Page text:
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Iraq Starts Enforcing 2016 Ban on Alcoholic Beverages
By Ahmed Rasheed and Maher Nazeh
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BAGHDAD (Reuters) -- Iraq has begun enforcing a 2016 ban on alcoholic beverages, an official document showed, a move some Iraqis attribute to the growing clout of Islamic religious parties that they fear is threatening social freedoms.

Enforcement took effect when the law was published in Iraq's official gazette on Feb. 20, seven years after its passage by parliament. No official reason for the delay has been given, but analysts said religious parties exert more influence in the current coalition government than recent predecessors.

Under the law, imported alcoholic beverages are prohibited and cannot be sold in local markets, or replaced by domestically manufactured versions.

Border crossings and airport authorities have been ordered to confiscate any alcoholic drinks in the possession of travellers, according to a government document seen by Reuters.

But despite the ban, liquor stores around the capital Baghdad and in some provinces remain open for business with proprietors telling Reuters that they had not been officially informed that they must stop trading.

Iraqi government officials did not immediately respond to Reuters requests for comment.

Iraq is a conservative, mainly Muslim society where most men and women eschew alcohol, which is proscribed under Islamic religious law, but it is not an Islamic state, critics of the alcohol ban say.

Licenses to sell alcohol have only been issued to non-Muslims in Iraq and, while drinking in public is not prohibited, it is frowned upon. In the capital Baghdad, it is not unusual to see youths drinking on the banks of the Tigris river.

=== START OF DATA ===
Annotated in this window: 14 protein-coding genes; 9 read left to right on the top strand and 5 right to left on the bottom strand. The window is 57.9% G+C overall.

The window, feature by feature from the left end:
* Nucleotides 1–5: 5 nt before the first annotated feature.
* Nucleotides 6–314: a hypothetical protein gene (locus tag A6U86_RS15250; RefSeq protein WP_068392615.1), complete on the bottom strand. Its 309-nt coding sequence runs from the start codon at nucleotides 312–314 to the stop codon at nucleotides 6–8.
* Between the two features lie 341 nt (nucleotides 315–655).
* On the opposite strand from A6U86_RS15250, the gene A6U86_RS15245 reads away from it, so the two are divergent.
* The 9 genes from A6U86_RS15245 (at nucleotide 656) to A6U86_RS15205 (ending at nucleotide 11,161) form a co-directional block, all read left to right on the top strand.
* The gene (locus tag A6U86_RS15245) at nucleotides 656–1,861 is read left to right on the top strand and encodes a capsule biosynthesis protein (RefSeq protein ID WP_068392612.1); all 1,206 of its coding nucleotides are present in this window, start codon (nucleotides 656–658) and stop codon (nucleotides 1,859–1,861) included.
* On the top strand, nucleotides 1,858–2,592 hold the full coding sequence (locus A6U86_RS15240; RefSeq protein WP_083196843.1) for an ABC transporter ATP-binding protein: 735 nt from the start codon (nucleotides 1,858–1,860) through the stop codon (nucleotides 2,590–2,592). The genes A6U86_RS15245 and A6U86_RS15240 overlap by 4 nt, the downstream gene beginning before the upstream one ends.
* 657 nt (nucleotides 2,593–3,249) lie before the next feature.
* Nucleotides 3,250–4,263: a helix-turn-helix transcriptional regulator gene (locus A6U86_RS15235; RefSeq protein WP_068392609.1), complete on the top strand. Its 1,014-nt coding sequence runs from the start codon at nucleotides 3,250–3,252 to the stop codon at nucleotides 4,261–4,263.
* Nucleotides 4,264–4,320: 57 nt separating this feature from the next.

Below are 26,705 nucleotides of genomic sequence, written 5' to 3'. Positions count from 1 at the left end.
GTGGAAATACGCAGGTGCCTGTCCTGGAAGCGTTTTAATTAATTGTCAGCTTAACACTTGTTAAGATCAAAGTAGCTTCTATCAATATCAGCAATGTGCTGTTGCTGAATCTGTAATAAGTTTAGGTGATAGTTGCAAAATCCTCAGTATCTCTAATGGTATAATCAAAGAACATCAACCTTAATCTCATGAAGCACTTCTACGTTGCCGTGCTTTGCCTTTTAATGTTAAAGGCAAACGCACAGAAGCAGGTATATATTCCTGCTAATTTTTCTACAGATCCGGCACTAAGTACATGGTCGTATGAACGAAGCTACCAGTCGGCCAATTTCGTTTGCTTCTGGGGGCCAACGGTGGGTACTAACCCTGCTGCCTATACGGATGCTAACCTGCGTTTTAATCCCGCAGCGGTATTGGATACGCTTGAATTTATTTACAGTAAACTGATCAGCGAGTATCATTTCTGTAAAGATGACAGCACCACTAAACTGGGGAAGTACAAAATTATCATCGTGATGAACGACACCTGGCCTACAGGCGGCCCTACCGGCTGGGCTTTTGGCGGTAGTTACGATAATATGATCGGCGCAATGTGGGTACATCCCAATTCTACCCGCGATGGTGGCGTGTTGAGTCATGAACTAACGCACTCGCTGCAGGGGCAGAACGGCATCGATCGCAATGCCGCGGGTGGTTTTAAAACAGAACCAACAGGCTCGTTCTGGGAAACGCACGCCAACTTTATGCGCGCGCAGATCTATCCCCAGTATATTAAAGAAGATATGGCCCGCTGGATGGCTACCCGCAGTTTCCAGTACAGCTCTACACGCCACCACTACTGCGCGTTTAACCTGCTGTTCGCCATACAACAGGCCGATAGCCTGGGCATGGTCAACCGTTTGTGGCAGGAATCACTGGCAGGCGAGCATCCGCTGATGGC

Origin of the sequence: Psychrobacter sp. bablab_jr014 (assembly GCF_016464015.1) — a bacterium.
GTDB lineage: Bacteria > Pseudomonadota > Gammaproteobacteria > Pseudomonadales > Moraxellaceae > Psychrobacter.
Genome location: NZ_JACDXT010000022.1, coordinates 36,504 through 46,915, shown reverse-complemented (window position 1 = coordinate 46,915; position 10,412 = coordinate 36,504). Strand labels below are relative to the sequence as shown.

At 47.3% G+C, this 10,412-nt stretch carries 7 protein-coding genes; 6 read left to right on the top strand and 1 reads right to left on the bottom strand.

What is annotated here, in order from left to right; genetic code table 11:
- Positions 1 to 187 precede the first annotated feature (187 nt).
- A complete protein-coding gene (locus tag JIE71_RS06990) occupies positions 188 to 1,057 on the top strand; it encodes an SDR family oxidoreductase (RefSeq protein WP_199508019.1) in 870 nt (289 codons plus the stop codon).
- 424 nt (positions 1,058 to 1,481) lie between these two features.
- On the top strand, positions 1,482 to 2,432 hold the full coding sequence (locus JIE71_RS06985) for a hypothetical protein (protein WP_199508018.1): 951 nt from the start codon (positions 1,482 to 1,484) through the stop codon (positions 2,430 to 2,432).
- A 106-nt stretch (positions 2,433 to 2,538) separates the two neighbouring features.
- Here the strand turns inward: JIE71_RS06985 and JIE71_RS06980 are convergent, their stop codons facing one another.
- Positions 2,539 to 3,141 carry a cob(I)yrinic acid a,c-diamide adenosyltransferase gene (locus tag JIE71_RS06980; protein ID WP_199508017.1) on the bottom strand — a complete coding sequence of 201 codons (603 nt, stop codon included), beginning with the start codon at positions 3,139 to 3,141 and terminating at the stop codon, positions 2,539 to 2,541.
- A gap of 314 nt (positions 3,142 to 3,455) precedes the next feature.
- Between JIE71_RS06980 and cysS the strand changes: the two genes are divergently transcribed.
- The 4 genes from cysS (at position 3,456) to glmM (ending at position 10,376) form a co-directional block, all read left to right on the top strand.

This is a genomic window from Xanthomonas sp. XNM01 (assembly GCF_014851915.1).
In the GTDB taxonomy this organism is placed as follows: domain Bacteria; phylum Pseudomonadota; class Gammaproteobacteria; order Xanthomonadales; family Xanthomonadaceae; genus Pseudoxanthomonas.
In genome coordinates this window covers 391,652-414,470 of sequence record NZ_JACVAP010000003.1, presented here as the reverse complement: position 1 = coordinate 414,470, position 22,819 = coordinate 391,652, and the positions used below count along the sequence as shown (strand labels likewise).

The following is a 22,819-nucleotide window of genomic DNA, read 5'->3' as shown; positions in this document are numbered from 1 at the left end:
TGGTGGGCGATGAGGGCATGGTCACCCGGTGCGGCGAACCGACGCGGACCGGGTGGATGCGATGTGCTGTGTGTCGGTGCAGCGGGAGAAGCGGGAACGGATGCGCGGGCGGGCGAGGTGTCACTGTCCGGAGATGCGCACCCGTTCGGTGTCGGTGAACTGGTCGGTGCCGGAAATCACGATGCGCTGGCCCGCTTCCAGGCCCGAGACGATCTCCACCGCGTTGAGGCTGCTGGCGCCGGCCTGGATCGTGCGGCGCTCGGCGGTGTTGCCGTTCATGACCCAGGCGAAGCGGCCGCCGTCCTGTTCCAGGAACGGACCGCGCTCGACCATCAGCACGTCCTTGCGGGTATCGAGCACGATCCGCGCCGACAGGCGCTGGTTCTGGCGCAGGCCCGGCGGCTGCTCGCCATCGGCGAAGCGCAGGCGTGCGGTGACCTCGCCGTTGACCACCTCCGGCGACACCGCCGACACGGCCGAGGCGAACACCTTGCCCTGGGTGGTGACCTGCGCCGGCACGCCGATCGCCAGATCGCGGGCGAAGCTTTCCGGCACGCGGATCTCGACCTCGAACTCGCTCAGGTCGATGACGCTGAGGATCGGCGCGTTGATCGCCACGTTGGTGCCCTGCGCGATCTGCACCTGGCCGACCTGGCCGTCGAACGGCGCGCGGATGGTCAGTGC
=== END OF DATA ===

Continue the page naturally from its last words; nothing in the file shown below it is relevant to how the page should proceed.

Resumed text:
Aswan al-Kildani, a lawmaker from Iraq's Christian minority, said the ban would run against freedoms guaranteed in Iraq's democratic constitution, and that he had filed a challenge in federal court.

Some Iraqis worry Iraq will become an Islamic republic, like neighbouring Iran.

"Iraq is not an Islamic state and there are different religions and sects. Some religions allow drinking alcohol and the government cannot impose a certain opinion or an ideology on all others," said Baghdad-based political analyst Ali Sahib.

Ending a year of deadlock, the largest parliamentary bloc known as the Coordination Framework, an alliance of Iran-aligned Shi'ite Muslim political factions, managed to form a government in October last year.

Shi'ite religious groups have dominated parliament since the 2003 U.S. invasion that toppled the secular regime of dictator Saddam Hussein.

Still, Iraq's stance on alcohol has long been seen as relatively liberal in the Islamic world compared with neighbours such as Saudi Arabia and Kuwait, where possession of alcohol is outlawed.

Editing by Mark Heinrich.

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